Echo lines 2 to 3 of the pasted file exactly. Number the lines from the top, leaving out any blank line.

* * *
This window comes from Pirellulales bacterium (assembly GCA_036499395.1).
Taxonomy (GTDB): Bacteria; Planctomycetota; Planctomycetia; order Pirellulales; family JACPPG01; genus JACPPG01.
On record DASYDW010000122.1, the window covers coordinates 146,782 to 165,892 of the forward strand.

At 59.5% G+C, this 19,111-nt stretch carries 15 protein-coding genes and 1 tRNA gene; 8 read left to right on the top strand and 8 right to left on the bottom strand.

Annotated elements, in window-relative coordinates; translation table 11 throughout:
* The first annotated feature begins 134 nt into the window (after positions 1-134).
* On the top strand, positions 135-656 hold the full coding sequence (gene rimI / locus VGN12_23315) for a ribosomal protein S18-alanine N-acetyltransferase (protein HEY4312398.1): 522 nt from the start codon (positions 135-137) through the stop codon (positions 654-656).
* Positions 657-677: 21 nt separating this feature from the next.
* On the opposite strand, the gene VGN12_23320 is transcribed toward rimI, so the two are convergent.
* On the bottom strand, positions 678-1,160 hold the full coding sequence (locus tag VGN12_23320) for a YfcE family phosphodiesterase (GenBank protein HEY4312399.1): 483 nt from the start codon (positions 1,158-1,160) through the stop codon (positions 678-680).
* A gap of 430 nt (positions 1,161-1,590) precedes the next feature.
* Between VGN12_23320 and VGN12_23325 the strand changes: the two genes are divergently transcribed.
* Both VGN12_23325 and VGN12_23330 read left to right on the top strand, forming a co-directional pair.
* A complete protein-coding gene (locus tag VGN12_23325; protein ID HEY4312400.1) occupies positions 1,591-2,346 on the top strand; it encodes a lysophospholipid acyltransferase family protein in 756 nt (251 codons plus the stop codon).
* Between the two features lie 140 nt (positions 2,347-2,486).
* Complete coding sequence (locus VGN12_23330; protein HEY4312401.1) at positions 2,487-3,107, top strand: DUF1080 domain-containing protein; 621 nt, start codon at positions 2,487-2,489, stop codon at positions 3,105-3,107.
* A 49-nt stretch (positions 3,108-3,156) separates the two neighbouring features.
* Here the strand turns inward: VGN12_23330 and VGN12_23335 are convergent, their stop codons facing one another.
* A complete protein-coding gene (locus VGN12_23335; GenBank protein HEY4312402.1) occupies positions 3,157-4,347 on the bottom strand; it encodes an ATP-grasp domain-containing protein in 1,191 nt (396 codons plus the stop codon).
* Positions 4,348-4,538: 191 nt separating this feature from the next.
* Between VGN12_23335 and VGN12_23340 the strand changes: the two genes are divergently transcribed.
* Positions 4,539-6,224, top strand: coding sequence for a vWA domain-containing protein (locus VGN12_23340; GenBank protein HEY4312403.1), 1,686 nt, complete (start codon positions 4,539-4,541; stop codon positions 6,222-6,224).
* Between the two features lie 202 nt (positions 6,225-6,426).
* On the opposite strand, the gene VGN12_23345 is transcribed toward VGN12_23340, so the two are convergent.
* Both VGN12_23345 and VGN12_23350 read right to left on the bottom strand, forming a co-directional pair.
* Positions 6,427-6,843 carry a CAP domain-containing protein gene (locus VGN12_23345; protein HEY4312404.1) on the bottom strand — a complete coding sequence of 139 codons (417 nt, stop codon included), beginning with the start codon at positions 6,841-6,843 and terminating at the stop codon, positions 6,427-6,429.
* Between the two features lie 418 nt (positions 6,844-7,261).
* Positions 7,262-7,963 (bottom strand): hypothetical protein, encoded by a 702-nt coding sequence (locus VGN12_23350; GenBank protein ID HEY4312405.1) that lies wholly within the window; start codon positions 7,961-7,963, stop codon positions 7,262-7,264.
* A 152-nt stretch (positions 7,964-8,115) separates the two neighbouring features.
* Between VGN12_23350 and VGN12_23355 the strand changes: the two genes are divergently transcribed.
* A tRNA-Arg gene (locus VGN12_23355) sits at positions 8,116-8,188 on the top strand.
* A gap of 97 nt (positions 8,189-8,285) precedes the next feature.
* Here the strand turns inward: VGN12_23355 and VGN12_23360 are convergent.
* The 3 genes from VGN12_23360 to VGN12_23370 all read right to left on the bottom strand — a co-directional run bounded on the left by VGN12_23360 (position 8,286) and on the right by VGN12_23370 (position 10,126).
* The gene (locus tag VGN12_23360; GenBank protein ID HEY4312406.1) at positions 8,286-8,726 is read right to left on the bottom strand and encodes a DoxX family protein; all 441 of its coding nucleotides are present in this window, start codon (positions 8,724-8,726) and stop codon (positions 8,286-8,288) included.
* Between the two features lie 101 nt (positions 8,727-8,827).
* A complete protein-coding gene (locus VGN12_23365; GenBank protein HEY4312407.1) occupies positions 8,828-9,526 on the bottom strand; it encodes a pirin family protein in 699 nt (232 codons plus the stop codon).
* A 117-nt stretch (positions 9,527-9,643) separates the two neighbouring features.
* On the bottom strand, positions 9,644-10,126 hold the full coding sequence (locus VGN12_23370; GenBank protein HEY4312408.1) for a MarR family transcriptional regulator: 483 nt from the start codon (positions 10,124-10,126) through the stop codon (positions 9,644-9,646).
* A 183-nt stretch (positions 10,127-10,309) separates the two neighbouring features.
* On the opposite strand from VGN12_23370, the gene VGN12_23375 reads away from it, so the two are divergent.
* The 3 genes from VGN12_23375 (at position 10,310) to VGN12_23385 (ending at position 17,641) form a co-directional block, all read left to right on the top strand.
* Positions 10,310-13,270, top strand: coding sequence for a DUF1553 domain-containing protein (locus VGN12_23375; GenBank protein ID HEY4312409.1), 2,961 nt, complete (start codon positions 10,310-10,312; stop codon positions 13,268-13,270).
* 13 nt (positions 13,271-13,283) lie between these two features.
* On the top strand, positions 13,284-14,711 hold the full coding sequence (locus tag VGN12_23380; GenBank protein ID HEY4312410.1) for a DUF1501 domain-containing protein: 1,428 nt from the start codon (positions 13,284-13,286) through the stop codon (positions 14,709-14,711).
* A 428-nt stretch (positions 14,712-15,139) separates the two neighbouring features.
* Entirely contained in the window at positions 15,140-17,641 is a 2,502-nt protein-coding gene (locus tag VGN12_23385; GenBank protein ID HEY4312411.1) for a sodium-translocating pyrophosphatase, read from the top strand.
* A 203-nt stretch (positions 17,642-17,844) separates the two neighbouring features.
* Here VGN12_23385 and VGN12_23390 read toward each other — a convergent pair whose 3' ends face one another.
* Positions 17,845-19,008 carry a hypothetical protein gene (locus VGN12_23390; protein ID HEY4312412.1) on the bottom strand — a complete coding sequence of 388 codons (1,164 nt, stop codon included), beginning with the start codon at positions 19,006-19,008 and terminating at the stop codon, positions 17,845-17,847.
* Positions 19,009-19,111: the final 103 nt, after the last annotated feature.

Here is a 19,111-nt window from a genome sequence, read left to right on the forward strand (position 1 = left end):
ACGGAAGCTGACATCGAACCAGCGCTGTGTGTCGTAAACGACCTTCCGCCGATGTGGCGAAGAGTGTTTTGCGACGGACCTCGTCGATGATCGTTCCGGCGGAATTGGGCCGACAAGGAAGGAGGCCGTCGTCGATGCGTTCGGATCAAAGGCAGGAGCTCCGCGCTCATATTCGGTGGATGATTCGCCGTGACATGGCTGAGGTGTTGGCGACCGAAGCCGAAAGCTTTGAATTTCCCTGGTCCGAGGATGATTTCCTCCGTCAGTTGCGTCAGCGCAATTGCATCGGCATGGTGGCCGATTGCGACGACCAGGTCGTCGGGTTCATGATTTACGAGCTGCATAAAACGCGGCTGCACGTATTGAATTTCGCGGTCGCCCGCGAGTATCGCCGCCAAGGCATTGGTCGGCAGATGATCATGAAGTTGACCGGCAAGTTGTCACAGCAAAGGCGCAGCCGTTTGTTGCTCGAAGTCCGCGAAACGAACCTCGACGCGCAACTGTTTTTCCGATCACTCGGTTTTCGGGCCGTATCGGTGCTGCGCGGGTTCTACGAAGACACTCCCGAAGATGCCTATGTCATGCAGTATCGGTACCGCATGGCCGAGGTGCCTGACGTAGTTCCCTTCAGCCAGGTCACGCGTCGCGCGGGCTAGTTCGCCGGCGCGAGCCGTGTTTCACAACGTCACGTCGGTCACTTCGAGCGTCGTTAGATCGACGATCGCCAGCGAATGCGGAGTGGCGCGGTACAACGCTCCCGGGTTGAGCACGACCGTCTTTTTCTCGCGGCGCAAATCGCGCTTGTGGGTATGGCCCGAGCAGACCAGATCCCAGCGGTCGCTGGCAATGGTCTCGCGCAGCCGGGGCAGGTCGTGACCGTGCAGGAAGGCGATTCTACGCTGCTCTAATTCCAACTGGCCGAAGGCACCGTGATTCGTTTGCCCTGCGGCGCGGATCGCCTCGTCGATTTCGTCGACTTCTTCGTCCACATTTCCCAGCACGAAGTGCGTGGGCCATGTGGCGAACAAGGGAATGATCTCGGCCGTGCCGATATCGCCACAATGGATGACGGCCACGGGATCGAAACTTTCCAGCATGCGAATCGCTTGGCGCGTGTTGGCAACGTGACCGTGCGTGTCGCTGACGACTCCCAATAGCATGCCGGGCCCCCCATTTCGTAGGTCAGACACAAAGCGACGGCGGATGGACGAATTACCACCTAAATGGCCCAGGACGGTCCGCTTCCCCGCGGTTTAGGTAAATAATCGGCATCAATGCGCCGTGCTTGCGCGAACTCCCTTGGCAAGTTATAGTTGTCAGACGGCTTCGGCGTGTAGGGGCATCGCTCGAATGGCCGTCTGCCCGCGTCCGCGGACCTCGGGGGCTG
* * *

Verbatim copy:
Taxonomy (GTDB): Bacteria; Planctomycetota; Planctomycetia; order Pirellulales; family JACPPG01; genus JACPPG01.
On record DASYDW010000122.1, the window covers coordinates 146,782 to 165,892 of the forward strand.